Stroke May Be Prevented by Emotions


Emotions may have the grand ability to heal and to kill; and even prevent a medical emergency such as a stroke. Many people may have impeccable control over how to handle intense emotions during times of considerable amounts of stress. For those who do, chances are life may seem a bit more mellow in comparison to those who may not be quite sure how to deal with emotion while being under pressure. Presuming that emotions are the body’s release mechanism in response to certain stimuli, it may be perceived that when an individual does not know how to release emotions in a healthy manner, the surplus of suppressed emotions could eventually lead to fatal consequences for the human body in the long run. A stroke may be referred to as being one of those silent but deadly physical conditions in which the pre-symptoms are so subtle, one would hardly even notice when a stroke may be approaching. At any rate, if it is true that emotions may have a connection to the onset of a stroke, more knowledge concerning how to deal with one’s emotions may be vital in order to prevent strokes.

Since the heart is located in the center of the circulatory system universe within the body, great care must be taken as to not disturb the circulation flow by restraining emotions for too long of a period of time. Strokes have been speculated to be a result of a lack of oxygenated blood flow to the brain for an extended period of time. Whenever an individual holds in an emotional response to certain types of negative stimuli for too long, this stress may put more wear and tear on the body’s sympathetic nervous system. The sympathetic nervous system is the part of the body that regulates the functions of the heart and blood vessels, who in turn determine the rate of blood pressure. Blood pressure may be the determining factor as to how much oxygenated blood will be able to flow freely to the brain. Researches have speculated on the affects of suppressing emotions and how this effects the human body from conclusive results of studies conducted on individuals who were said to be under tremendous stress in life.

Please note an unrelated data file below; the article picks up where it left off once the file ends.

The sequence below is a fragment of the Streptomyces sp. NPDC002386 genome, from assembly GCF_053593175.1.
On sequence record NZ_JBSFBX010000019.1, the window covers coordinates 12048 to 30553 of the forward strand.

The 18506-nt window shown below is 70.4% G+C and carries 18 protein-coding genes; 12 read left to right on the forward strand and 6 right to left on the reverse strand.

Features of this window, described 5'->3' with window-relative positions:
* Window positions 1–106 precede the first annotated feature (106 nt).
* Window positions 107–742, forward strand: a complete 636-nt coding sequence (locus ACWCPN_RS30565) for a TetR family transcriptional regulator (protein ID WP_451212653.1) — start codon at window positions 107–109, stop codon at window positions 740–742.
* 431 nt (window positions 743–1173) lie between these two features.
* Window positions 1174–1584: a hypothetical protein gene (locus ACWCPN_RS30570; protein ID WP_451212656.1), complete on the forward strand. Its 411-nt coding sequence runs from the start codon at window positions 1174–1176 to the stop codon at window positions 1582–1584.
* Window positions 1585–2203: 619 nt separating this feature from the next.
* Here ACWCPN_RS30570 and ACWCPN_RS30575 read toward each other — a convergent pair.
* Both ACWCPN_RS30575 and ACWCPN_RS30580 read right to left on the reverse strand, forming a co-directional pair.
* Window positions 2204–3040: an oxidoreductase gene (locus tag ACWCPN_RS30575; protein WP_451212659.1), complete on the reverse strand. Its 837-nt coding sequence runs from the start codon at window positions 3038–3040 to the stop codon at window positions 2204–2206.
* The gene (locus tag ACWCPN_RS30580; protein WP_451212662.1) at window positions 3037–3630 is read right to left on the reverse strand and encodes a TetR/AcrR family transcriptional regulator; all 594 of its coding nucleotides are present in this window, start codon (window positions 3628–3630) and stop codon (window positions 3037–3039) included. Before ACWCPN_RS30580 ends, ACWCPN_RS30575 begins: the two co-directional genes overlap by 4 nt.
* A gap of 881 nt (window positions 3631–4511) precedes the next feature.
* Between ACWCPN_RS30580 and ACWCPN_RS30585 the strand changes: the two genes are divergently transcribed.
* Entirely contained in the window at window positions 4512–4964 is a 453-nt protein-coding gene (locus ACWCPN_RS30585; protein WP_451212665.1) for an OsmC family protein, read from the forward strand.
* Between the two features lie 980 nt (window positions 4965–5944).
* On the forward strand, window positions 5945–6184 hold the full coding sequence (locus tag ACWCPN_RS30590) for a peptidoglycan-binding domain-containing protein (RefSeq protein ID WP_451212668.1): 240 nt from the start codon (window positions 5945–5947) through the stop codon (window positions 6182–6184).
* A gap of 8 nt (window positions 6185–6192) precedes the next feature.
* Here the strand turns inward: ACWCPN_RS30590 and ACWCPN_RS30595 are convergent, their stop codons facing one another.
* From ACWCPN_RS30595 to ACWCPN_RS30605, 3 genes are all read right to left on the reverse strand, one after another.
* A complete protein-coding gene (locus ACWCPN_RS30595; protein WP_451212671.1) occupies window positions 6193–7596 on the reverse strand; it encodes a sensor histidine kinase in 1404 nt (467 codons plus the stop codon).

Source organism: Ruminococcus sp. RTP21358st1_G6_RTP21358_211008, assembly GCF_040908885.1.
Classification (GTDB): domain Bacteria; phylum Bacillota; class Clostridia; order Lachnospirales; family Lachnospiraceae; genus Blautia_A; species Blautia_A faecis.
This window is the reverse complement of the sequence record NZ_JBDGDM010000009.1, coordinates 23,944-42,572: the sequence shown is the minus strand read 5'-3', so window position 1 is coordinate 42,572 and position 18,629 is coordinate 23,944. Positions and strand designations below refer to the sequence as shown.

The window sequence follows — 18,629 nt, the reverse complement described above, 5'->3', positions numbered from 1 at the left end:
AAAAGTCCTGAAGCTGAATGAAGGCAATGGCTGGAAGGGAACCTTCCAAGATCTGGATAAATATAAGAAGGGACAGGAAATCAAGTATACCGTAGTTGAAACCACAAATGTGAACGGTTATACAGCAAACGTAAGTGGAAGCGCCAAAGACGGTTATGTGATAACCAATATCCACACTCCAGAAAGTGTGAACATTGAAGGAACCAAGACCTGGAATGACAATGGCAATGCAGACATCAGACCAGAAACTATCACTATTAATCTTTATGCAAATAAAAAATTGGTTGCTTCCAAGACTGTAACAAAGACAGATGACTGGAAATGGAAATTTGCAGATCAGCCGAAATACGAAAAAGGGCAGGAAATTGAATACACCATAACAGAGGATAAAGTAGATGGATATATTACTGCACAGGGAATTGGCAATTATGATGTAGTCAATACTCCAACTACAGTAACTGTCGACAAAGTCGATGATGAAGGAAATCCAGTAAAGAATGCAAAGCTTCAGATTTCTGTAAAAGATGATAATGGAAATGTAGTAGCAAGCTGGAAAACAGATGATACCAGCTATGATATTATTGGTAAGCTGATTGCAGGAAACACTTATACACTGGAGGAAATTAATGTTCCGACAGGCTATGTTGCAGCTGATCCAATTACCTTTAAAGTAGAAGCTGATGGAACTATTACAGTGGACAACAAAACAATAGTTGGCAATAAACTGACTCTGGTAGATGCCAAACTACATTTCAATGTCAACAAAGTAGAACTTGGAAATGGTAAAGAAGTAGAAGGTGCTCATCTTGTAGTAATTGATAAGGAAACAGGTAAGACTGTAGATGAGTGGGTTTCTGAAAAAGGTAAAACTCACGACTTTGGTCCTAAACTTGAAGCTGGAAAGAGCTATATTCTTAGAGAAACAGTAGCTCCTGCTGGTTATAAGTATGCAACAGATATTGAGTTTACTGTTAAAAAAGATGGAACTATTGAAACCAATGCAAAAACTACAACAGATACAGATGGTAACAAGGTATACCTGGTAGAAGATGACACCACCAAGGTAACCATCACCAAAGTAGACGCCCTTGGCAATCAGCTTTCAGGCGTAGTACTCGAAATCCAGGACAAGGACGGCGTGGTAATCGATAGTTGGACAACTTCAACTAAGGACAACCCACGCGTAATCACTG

According to the data from the published study, it is postulated that a significant amount of stress may create changes in blood clotting. A blood clot that may be wandering through the circulatory could have the capability of becoming lodged anywhere, especially those vessels that lead to and from the heart and brain. Therefore, in order to prevent the risk of a stroke, it may be best to discover productive ways to release all negative emotions. One way may be to give attention to whatever can be eliminated out of the immediate environment, or in other words, what could be considered unnecessary. This could mean getting rid of extra expenses that no longer serve an immediate purpose, rearranging a daily routine schedule that coincides with the obligations for the day without having to rush through each one, and focusing more on relaxation techniques as an important part of stress management that may prevent strokes caused by excessive emotions.

Opinion by Stephanie Tapley

Science Daily